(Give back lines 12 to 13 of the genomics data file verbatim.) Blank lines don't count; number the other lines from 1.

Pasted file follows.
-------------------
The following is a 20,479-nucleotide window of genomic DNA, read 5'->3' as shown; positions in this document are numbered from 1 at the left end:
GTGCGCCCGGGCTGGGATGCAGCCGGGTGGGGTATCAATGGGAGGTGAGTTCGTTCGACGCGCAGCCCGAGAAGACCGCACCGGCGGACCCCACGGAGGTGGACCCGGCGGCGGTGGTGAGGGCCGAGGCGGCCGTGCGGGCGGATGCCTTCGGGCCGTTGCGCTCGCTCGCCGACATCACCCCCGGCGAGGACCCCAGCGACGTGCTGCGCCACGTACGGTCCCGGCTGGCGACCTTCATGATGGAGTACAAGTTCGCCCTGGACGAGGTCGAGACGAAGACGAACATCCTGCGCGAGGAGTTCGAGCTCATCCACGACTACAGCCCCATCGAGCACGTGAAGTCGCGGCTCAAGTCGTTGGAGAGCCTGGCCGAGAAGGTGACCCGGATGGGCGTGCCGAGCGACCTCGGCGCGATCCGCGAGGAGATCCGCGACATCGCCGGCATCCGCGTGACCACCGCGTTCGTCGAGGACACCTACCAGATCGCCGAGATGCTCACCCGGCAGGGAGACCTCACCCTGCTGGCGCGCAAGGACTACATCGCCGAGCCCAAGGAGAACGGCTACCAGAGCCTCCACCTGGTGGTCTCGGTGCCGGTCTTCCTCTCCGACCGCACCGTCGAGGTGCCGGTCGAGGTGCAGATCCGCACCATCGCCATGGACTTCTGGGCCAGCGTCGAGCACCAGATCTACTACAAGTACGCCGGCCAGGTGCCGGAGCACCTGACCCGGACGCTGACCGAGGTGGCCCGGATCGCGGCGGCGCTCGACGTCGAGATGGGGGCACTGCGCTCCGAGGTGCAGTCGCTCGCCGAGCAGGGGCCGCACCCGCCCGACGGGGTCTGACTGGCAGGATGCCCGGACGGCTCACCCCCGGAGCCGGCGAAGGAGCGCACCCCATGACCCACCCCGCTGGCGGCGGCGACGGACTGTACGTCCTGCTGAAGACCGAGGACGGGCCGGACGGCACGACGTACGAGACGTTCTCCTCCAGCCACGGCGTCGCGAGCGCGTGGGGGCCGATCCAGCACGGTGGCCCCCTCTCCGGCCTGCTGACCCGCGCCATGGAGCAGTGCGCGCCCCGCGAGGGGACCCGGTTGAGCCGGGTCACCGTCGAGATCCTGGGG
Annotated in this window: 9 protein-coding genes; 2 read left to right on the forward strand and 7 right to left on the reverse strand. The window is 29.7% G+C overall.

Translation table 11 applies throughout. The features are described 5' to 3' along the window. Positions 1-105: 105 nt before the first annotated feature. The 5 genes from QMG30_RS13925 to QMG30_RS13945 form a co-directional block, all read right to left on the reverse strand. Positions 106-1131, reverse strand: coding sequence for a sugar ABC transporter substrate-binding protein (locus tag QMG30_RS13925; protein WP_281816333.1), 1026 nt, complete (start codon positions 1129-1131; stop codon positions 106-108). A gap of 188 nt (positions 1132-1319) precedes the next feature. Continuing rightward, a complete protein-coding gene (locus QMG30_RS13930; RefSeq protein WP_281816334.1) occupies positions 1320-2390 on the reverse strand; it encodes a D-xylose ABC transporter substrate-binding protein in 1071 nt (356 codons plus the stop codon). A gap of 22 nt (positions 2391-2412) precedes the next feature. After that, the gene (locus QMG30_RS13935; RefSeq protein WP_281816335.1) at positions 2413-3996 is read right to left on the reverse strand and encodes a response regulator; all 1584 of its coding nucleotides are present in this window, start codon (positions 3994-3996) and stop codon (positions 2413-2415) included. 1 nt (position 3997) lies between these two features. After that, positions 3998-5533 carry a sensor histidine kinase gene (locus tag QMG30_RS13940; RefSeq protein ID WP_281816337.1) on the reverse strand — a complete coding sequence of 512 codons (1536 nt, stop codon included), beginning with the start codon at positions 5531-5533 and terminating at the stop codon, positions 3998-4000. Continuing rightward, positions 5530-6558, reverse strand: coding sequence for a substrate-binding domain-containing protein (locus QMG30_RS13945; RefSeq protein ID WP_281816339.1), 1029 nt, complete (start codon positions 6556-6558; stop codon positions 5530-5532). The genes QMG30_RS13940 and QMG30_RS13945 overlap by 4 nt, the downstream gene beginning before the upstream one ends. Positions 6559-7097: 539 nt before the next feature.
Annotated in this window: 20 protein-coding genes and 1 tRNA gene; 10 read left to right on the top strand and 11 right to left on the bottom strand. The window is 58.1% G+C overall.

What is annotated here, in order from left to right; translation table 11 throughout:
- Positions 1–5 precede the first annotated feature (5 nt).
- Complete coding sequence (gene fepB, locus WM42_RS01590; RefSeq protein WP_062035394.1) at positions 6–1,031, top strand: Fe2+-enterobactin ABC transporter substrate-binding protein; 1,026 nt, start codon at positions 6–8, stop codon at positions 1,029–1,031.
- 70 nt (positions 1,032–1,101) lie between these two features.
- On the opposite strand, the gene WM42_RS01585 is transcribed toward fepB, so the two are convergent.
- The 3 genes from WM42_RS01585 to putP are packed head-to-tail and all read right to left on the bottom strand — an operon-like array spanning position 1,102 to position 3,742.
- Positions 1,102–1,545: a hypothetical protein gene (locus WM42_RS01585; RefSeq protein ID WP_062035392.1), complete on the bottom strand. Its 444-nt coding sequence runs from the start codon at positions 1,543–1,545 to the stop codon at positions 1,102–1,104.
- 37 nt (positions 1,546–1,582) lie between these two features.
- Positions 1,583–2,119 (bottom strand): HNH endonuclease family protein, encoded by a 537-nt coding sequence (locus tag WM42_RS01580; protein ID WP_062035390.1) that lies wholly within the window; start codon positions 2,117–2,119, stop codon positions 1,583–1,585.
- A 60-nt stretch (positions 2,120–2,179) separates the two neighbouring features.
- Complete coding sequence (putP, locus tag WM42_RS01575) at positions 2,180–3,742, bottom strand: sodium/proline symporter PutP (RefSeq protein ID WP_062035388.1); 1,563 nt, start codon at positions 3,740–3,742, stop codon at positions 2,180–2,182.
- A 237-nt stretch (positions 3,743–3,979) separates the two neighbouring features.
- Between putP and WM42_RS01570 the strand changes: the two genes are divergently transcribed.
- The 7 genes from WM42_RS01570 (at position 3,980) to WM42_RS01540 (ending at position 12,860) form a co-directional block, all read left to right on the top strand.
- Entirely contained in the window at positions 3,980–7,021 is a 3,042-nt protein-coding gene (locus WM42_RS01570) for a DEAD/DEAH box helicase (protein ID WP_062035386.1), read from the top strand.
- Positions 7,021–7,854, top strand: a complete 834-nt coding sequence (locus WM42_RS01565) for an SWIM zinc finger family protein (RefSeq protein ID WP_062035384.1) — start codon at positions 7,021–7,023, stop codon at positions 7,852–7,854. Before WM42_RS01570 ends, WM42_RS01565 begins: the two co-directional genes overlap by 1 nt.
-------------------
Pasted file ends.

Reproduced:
- Positions 1,102–1,545: a hypothetical protein gene (locus WM42_RS01585; RefSeq protein ID WP_062035392.1), complete on the bottom strand. Its 444-nt coding sequence runs from the start codon at positions 1,543–1,545 to the stop codon at positions 1,102–1,104.
- 37 nt (positions 1,546–1,582) lie between these two features.